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To the editor:

Some of the values that once were so important to our way of life have declined to the point that divisiveness, hatred and widespread corruption prevail in our country today. 

We were a proud country when I graduated from high school in 1957. We had emerged from the Great Depression some 20 years earlier and had won what we all believed was a righteous war against evil aggressors in 1945. We were a proud people; we believed in America and we believed in ourselves. We generally had high self-esteem as individuals and as a country.

Attitudes started rapidly changing starting with the assassination of President Kennedy in 1962. Some people started mistrusting our political leaders. Even then, however, most everyone I knew did not mistrust or malign our country. We were still proud to be Americans.

Things got worse; Kent State, Vietnam, the assassinations of Bobby Kennedy and Martin Luther King. Vietnam was devastating. We didn’t understand why we were there or what we were fighting for. Young people began actively protesting the war, burning their draft cards and going to Canada to avoid being drafted. Our returning GIs were terribly maligned, sometimes called horrible names like “baby killers” and “savages.” The attitudes and values of the people were so different in this regard than they were at the end of World War Two, when our returning GIs received heros’ welcomes.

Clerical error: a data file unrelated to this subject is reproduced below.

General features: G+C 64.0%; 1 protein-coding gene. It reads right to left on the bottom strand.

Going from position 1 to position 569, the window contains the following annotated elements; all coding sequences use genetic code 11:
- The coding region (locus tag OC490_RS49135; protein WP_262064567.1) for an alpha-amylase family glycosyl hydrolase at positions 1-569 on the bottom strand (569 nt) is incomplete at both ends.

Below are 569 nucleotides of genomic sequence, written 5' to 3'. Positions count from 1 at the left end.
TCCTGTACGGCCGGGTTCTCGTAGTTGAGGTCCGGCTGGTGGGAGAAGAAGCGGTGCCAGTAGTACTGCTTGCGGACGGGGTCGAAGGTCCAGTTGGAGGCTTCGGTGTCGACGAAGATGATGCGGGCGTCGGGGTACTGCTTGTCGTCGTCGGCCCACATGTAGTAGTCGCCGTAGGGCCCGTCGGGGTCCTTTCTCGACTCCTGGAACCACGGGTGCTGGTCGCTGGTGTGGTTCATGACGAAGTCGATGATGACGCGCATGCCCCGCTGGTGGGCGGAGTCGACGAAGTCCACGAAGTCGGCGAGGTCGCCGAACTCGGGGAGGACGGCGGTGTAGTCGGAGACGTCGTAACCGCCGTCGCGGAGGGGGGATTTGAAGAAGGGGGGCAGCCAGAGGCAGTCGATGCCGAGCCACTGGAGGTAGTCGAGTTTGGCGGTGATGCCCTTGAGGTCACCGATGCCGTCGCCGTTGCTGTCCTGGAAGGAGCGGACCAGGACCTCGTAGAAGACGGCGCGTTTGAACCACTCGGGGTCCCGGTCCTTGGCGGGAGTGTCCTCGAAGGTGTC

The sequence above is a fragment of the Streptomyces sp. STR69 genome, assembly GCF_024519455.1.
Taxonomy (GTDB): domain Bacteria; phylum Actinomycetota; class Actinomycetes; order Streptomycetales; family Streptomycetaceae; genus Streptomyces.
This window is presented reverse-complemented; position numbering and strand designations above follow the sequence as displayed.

I believe that many of the policies of the “Great Society” which started in the mid ’60s negatively changed our culture and values almost as much as Vietnam. The increase in poverty and the ineffective, morally degenerative social welfare programs; unpopular wars such as Iraq and Afghanistan; and fake news continued to drag us down. The nature of many of our universities changed from a place to get a basic education to a social commentary. Suddenly, it seemed like young college students were protesting almost everything. Rampant racism reared its ugly head. There was mass violence and wanton destruction in major cities across the country.

It’s no wonder that our attitudes and feelings about our country changed to the extent that socialism is actively discussed as a viable option and violent, radical left-wing movements like BLM, Antifa and NFAC can gain traction.

Even with all our mistakes, however, we still have the best system of government in the world. How, then, are we failing?

Our system of government is brilliant. We are actually not only a democracy but rather a democratic republic, which means that we elect officials to represent and promote our beliefs. The success of our government relies on the premise that most of our citizens will vote and our leaders will honestly work in our best interest. This, unfortunately, is not always the case. Too many of our citizens neglect to vote and too many times we allow dishonest or incompetent politicians to stay in office. Thus, it is us, the people, and not our way of governing, that is mostly at fault.

We are at a critical time in the history of our country. If our way of life is to survive, we must become more active in our political process. As a society, we have gotten easily diverted and take for granted the most valuable gift our forefathers gave us; the right to have a voice in our government. We must educate ourselves on the important issues in our society, communicate our beliefs as much as possible with our elected officials, do our best to make them accountable and fulfill our duty as responsible Americans and VOTE! 

Don McCullough